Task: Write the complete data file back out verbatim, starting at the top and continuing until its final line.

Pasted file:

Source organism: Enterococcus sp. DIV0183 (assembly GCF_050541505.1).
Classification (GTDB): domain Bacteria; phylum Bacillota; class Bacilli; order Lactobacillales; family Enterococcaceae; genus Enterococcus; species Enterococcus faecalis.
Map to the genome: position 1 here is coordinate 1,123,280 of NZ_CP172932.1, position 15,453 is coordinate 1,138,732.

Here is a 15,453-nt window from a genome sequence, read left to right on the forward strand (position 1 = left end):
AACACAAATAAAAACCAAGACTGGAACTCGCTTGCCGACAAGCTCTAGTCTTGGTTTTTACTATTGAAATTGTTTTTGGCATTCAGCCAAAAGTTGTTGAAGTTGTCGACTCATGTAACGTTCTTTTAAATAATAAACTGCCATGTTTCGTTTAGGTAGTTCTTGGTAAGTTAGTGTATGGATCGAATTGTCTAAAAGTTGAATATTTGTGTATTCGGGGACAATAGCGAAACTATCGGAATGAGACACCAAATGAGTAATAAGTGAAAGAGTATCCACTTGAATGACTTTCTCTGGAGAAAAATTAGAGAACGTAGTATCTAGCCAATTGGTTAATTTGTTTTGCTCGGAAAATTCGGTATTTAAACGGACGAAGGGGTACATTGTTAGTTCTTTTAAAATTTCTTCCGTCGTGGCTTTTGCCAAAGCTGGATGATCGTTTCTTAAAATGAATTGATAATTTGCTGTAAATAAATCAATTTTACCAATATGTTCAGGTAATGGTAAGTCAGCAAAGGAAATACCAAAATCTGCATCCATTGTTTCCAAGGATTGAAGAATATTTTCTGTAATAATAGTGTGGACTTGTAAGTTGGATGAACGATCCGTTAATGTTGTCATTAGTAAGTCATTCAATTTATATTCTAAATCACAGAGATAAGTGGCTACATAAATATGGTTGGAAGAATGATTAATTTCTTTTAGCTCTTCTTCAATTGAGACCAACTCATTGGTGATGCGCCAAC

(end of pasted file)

Source organism: Enterococcus sp. DIV0183 (assembly GCF_050541505.1).
Classification (GTDB): domain Bacteria; phylum Bacillota; class Bacilli; order Lactobacillales; family Enterococcaceae; genus Enterococcus; species Enterococcus faecalis.
Map to the genome: position 1 here is coordinate 1,123,280 of NZ_CP172932.1, position 15,453 is coordinate 1,138,732.

Here is a 15,453-nt window from a genome sequence, read left to right on the forward strand (position 1 = left end):
AACACAAATAAAAACCAAGACTGGAACTCGCTTGCCGACAAGCTCTAGTCTTGGTTTTTACTATTGAAATTGTTTTTGGCATTCAGCCAAAAGTTGTTGAAGTTGTCGACTCATGTAACGTTCTTTTAAATAATAAACTGCCATGTTTCGTTTAGGTAGTTCTTGGTAAGTTAGTGTATGGATCGAATTGTCTAAAAGTTGAATATTTGTGTATTCGGGGACAATAGCGAAACTATCGGAATGAGACACCAAATGAGTAATAAGTGAAAGAGTATCCACTTGAATGACTTTCTCTGGAGAAAAATTAGAGAACGTAGTATCTAGCCAATTGGTTAATTTGTTTTGCTCGGAAAATTCGGTATTTAAACGGACGAAGGGGTACATTGTTAGTTCTTTTAAAATTTCTTCCGTCGTGGCTTTTGCCAAAGCTGGATGATCGTTTCTTAAAATGAATTGATAATTTGCTGTAAATAAATCAATTTTACCAATATGTTCAGGTAATGGTAAGTCAGCAAAGGAAATACCAAAATCTGCATCCATTGTTTCCAAGGATTGAAGAATATTTTCTGTAATAATAGTGTGGACTTGTAAGTTGGATGAACGATCCGTTAATGTTGTCATTAGTAAGTCATTCAATTTATATTCTAAATCACAGAGATAAGTGGCTACATAAATATGGTTGGAAGAATGATTAATTTCTTTTAGCTCTTCTTCAATTGAGACCAACTCATTGGTGATGCGCCAAC